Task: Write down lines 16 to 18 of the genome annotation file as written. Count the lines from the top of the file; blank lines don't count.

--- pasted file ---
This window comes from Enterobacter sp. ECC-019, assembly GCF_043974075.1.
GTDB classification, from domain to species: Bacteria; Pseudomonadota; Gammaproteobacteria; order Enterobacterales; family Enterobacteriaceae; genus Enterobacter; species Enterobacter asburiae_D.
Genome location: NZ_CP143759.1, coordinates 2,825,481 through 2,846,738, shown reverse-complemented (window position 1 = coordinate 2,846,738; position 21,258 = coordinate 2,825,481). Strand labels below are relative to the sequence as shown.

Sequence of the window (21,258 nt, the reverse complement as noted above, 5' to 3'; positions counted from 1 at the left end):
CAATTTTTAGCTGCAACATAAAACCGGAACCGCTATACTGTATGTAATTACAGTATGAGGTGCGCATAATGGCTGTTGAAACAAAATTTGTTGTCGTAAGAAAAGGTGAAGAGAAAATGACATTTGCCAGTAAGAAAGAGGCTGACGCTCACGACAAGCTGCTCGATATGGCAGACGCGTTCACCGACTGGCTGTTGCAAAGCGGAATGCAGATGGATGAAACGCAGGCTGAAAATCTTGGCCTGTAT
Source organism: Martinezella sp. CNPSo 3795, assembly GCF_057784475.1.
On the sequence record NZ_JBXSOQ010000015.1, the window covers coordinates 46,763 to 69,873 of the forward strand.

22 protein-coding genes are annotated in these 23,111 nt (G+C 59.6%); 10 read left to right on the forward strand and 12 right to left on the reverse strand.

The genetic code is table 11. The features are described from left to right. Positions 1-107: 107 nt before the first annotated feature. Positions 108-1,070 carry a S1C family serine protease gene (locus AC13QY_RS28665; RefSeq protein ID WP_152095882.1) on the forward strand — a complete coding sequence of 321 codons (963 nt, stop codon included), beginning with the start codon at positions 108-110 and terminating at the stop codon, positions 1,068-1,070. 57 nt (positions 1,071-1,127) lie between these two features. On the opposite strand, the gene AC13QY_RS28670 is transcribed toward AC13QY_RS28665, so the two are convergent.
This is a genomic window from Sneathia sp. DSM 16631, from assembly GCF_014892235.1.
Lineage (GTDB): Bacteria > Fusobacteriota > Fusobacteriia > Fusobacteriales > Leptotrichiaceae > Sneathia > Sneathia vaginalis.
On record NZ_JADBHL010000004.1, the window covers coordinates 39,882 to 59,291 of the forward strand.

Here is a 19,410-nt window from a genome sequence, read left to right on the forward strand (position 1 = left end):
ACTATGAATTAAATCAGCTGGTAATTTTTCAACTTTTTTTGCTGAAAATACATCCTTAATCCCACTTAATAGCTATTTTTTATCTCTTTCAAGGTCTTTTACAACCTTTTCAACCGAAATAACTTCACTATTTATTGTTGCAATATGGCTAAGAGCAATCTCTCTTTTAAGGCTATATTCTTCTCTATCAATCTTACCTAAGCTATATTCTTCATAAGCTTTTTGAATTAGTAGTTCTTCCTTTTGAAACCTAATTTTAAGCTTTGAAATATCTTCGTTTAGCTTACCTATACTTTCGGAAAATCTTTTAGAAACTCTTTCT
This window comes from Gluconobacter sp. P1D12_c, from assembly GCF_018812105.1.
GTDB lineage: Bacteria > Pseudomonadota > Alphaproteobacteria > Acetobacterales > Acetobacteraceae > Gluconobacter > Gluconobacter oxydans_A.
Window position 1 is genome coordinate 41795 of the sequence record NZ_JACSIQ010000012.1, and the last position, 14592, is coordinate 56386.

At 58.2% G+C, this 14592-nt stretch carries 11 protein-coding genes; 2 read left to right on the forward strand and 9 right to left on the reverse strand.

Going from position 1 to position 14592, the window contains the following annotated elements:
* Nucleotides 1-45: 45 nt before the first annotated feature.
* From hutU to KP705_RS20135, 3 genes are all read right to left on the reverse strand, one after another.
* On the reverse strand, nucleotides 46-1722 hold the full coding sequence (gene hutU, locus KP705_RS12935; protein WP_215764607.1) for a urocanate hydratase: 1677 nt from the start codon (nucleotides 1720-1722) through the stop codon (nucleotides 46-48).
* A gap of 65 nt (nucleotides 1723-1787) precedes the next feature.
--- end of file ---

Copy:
GTDB lineage: Bacteria > Pseudomonadota > Alphaproteobacteria > Acetobacterales > Acetobacteraceae > Gluconobacter > Gluconobacter oxydans_A.
Window position 1 is genome coordinate 41795 of the sequence record NZ_JACSIQ010000012.1, and the last position, 14592, is coordinate 56386.

At 58.2% G+C, this 14592-nt stretch carries 11 protein-coding genes; 2 read left to right on the forward strand and 9 right to left on the reverse strand.